[tahoe-dev] technical report measuring erasure code implementations

zooko zooko at zooko.com
Fri Aug 15 18:10:29 UTC 2008


Catherine Schuman and James Plank have published a technical report
benchmarking several erasure code implementations including zfec.


zfec comes out looking really good!  Be sure and see the appendix
where they show the performance with a few other erasure coding

In their terminology "k" stands for the number of data shares, which
is also call "K" in Tahoe and sometimes call the number of "primary
shares", and "m" stands for the number of check shares or what we
call "secondary shares" in Tahoe.  We don't assign a variable to
denote the number of check shares in Tahoe, but instead we let "M"
denote the number of all shares, both primary and secondary.

They tested 6-out-of-8, 14-out-of-16, 12-out-of-16, and 10-out-of-16.
Tahoe uses 3-out-of-10 currently.

I noticed one limitation in this technical report: someone needs to
benchmark zfec against the old fec library from Luigi Rizzo, sometimes
called vdmfec.  Currently some people compare their newfangled erasure
codes to zfec (e.g. this technical report), and other people compare
their newfangled erasure codes to Rizzo's lib (e.g. [1]), and so it is
hard to compare these to each other.

Also, most of the credit for zfec being so fast probably goes to Luigi
Rizzo and the contributors to his library, including Phil Karn, Robert
Morelos-Zaragoza, Hari Thirumoorthy, and Dan Rubenstein.

It might be useful to know if the changes I made to that code in order
to produce zfec actually helped performance at all.  I did do some
benchmarking myself at the time, but I didn't write the results down,
and my main motivation in inventing zfec wasn't to improve the
performance of Rizzo's library (which was already good), but to
simplify the source code, add the Python API, the command-line tool,
and so forth.

By the way, I did a cache-friendliness experiment similar to the one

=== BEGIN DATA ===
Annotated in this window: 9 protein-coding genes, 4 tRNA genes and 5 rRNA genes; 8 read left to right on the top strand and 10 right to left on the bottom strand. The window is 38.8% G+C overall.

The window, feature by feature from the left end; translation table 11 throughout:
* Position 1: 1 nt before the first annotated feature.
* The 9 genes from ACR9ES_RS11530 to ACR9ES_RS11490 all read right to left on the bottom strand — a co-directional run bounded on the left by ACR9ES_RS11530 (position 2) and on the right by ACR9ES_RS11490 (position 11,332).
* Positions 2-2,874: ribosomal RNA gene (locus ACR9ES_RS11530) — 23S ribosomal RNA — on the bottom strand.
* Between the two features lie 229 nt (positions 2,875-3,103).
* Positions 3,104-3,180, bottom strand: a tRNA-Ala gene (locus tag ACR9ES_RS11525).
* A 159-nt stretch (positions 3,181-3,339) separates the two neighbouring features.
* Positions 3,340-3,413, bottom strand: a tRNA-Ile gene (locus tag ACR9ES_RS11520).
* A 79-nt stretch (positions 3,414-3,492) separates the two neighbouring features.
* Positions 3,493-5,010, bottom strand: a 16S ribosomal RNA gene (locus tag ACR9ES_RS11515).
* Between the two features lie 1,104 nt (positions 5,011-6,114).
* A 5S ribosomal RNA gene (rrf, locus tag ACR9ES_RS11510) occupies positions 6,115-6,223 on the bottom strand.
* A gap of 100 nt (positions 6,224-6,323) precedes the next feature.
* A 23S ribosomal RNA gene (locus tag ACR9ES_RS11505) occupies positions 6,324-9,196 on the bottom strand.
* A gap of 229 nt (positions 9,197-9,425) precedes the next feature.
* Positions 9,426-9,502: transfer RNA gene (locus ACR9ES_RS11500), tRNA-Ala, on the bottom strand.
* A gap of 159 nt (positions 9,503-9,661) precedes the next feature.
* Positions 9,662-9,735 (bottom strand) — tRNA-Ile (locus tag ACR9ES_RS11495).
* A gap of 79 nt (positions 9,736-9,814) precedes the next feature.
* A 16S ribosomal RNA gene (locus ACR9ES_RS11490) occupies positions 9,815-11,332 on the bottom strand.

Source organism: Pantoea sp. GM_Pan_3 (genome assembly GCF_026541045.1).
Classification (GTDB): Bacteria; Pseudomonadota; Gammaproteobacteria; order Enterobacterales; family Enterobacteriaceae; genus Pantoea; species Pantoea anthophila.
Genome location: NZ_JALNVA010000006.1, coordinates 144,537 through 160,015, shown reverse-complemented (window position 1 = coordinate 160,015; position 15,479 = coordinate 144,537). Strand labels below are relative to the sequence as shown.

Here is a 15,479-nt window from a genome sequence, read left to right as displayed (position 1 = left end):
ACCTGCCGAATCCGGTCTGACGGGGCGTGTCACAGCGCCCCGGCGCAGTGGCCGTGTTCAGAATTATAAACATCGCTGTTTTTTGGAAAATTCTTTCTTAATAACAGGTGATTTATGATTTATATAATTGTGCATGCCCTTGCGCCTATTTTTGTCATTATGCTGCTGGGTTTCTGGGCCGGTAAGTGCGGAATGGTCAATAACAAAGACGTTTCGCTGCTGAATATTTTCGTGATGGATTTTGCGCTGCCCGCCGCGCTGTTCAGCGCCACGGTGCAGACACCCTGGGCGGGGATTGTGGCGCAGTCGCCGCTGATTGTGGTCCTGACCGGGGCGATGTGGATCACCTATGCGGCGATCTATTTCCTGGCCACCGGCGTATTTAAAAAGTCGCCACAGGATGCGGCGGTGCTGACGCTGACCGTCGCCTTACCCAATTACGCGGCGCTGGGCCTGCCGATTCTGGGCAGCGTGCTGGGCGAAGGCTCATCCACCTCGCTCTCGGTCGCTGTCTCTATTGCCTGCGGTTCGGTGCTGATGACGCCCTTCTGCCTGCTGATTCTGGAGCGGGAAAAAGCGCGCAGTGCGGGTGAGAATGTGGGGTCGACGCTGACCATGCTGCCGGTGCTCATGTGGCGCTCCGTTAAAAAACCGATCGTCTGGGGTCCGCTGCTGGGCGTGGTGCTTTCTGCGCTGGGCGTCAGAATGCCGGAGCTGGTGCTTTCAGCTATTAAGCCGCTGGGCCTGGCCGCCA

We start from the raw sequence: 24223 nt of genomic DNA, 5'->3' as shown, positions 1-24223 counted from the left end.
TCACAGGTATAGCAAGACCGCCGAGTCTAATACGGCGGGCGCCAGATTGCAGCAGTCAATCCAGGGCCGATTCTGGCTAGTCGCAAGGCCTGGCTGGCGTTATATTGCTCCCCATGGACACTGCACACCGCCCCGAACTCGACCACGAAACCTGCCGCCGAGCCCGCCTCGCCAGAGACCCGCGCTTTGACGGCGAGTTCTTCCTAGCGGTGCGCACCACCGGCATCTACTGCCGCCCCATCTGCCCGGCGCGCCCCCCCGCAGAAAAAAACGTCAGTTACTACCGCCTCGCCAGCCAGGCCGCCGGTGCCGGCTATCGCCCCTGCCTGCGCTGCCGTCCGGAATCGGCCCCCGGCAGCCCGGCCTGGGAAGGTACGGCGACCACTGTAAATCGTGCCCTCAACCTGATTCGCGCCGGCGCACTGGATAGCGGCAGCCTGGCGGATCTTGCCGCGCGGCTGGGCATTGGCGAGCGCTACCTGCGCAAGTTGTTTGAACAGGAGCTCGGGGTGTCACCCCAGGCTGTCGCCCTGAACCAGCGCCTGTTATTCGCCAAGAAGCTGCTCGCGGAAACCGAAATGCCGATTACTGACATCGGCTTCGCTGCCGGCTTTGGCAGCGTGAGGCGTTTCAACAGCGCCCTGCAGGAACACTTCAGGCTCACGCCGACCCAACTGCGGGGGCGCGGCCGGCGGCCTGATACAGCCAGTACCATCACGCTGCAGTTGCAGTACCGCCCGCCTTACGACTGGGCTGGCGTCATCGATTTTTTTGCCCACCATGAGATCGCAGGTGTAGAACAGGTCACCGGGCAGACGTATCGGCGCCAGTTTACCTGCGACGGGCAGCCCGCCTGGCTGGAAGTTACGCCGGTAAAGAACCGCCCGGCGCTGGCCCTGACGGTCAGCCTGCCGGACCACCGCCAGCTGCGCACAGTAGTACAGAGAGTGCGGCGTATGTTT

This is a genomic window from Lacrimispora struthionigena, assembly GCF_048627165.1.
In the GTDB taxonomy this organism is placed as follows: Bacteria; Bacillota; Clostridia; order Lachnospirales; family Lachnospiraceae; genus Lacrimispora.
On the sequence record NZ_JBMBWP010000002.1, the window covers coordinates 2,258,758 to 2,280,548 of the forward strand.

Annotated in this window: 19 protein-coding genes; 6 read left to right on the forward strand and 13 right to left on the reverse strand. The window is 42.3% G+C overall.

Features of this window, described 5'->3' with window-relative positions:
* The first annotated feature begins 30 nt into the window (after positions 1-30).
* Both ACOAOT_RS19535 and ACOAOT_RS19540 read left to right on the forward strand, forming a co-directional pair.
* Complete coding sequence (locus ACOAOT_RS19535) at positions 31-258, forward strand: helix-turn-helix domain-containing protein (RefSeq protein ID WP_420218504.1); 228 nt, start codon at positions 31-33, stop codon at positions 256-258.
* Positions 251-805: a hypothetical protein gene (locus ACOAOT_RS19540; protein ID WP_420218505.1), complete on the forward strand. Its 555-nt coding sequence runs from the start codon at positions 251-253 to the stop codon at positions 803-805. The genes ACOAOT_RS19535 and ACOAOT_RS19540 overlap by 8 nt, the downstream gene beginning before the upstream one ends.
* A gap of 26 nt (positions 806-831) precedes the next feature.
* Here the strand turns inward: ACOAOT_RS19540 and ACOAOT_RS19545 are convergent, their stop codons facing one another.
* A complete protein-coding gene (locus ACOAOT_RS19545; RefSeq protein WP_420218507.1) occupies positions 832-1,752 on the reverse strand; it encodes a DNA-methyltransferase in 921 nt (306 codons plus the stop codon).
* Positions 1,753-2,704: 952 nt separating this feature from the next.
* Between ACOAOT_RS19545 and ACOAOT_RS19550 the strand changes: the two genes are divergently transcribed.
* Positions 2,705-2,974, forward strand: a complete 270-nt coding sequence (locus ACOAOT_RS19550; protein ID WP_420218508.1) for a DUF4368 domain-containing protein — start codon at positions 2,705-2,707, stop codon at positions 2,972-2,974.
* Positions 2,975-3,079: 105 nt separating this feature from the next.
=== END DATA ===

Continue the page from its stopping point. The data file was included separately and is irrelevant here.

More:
they report in this paper, and I came to a similar preferred size!
(Of course I didn't make nice graphs like they did, nor write it down
so that I could later reference it.)

"do encoding within a fixed window of memory in order to be cache  

"reorder the inner loop to be more cache-friendly"

"set STRIDE to 8192 after extensive experimentation on my PowerPC G4  
867 MHz (256 KB L2 cache)"

zfec encodes things in 8192-byte input strides for this reason.  I
always intended to change decode to do the same thing, but haven't
gotten around to it yet.

I also always intended to do a benchmark including cache and CPU
contention.  For example, a bash script like this:

# start 10 simultaneous benchmarks to compete for CPU and cache, then
# start one that we actually look at, then start a few more for more
# competition.

for L in 1 2 3 4 5 6 7 8 9 10 ; do
     python -OO ./bench/bench_zfec.py >/dev/null &
done ;
python -OO ./bench/bench_zfec.py &
for L in 1 2 3 4 5 ; do
     python -OO ./bench/bench_zfec.py >/dev/null &

Hm.  Now that I've written that script maybe I'll go ahead and run
it...  Stay tuned...

The tech report says that work on zfec began in 2004, but that's not
true -- the first checkins in revision control history show January,



[1] http://planete-bcast.inrialpes.fr/breve.php3?id_breve=10

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